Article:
ON October 27, 2022, the Samal Island-Davao City Connector (SIDC) Bridge Project, commonly known as the Davao-Samal Bridge, finally had its groundbreaking after decades of being rumored that it will be constructed.
According to the Department of Public Works and Highways (DPWH), the SIDC has a project cost of P23.039 billion. The agency said 90 percent of the funding will come from the Official Development Assistance (ODA) from the Chinese government.
The bridge will have a total length of 3.98 kilometers including Davao ramps and at grade road and roundabout in Samal. It will have a width of 24 meters and a vertical navigational clearance of up to 47 meters. The bridge crossing over Pakiputan Strait will also be supported by two pylons with a height of 73 meters.
President Ferdinand "Bongbong" Marcos, Jr. led the groundbreaking and the burying of the time capsule together Vice President Sara Z. Duterte-Carpio, Davao City Mayor Sebastian Duterte, Island Garden City of Samal Mayor Al David Uy, and DPWH Secretary Manuel Bonoan. Also present was Chinese Ambassador Huang Xillian.
"Once completed, this bridge will help us develop the economic potential of Davao City and the Island Garden City of Samal, as well as enhance its residents’ access to employment, education, and other services," Marcos said in his message on October 27.
He added, "In 2027, this bridge will surely ease the convenience of travel and transport, bringing forth gainful opportunities for many of our people by providing a link between relatively far-flung areas and economic centers, thereby we ensure smoother mobility of people and of goods."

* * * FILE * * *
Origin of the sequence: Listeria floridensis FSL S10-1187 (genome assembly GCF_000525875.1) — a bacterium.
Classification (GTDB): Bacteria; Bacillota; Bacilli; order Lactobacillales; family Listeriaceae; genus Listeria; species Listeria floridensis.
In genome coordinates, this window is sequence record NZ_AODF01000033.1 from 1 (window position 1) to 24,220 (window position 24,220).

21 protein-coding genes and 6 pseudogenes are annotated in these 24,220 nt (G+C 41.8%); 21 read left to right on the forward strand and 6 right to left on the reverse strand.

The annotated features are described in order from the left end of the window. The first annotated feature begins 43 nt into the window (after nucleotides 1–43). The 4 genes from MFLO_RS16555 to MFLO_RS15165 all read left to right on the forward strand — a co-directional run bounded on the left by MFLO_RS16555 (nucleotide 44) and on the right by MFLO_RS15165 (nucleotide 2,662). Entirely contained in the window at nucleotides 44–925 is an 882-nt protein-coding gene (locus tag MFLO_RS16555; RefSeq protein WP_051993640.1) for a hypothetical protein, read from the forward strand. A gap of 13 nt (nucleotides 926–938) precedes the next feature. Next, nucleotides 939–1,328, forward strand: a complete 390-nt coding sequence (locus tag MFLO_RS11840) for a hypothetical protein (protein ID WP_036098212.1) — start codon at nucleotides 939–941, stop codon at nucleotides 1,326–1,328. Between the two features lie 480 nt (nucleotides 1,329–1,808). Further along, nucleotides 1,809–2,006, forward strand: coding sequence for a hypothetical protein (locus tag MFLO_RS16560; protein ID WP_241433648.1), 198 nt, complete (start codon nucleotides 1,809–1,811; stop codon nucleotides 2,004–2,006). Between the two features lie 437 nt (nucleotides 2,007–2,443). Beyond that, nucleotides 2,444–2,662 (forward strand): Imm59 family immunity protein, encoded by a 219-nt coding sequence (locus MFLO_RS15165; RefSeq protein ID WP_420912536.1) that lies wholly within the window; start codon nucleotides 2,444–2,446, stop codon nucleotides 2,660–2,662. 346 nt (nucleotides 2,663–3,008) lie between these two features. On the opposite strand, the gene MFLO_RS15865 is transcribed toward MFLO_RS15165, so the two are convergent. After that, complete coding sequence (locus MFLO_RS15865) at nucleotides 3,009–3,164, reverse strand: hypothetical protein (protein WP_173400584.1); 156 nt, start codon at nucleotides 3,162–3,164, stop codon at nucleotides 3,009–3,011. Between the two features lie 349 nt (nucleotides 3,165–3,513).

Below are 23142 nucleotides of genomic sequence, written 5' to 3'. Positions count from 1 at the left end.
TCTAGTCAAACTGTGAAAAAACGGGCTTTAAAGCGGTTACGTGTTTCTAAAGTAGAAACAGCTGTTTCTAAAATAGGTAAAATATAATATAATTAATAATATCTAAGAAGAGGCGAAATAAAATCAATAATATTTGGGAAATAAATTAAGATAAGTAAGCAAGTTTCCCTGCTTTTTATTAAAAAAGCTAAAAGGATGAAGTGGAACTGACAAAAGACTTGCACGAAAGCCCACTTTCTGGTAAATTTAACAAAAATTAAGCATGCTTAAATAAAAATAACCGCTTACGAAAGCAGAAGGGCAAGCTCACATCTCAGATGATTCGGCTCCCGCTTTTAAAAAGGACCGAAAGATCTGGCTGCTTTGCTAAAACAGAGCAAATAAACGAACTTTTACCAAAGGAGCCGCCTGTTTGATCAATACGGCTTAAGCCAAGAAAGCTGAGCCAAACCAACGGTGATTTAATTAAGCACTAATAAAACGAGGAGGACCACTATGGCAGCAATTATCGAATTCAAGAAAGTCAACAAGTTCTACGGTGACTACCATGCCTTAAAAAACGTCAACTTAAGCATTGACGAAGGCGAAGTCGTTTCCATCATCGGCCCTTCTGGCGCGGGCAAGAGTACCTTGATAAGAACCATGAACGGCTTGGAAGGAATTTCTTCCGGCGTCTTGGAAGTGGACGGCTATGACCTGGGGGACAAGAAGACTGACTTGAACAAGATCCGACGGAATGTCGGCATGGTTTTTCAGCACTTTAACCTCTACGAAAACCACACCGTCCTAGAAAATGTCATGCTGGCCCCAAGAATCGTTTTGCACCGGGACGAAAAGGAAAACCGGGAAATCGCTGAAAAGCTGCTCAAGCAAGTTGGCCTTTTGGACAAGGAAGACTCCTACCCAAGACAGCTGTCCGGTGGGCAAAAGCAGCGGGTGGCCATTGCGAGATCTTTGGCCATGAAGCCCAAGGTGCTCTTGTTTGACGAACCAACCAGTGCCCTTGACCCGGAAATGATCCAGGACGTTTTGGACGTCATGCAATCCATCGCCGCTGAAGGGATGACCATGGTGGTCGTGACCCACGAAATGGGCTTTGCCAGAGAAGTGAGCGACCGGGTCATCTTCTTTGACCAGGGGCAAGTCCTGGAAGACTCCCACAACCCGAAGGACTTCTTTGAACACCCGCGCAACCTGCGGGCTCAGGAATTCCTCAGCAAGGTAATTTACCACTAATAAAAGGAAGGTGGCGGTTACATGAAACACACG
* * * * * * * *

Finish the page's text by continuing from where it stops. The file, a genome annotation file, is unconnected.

While the occasion is something to be celebrated, it also begs the question, what will happen now to the concerns of those affected by the bridge project?
Though only a few families whose properties will be affected, these families have raised a valid concern -- the damage the construction of the bridge could cause to the reef.
The call was also echoed by the Save Samal Reefs Alliance (SSRA), a network of various galls calling for the protection of the Paradise Reef.
The families and the organizations called for the realignment of the bridge to an area that could lessen the environmental impacts of the bridge. Those who opposed the current alignment of the bridge included the Lucas-Rodriguez family, Dominic & Sons Realty and Development Corp. (DSRDC), and the SSRA.
However, with the groundbreaking, we can say "Dayon na gyud (it is happening)." It seems like the calls to protect the reefs have fallen on deaf ears. Once destroyed, it will take decades for these reefs to recover. The reef that brought tourists to Samalenos, the reef that gave livelihood to the people along the coasts, the reef that is a source of food for many.
We just hope that the government will also be committed to restoring the environment just as how it was committed to pushing through with the construction of the bridge.
The groundbreaking of the bridge is a welcome development. But at the same time, what would be of the Pakiputan Strait if construction begins?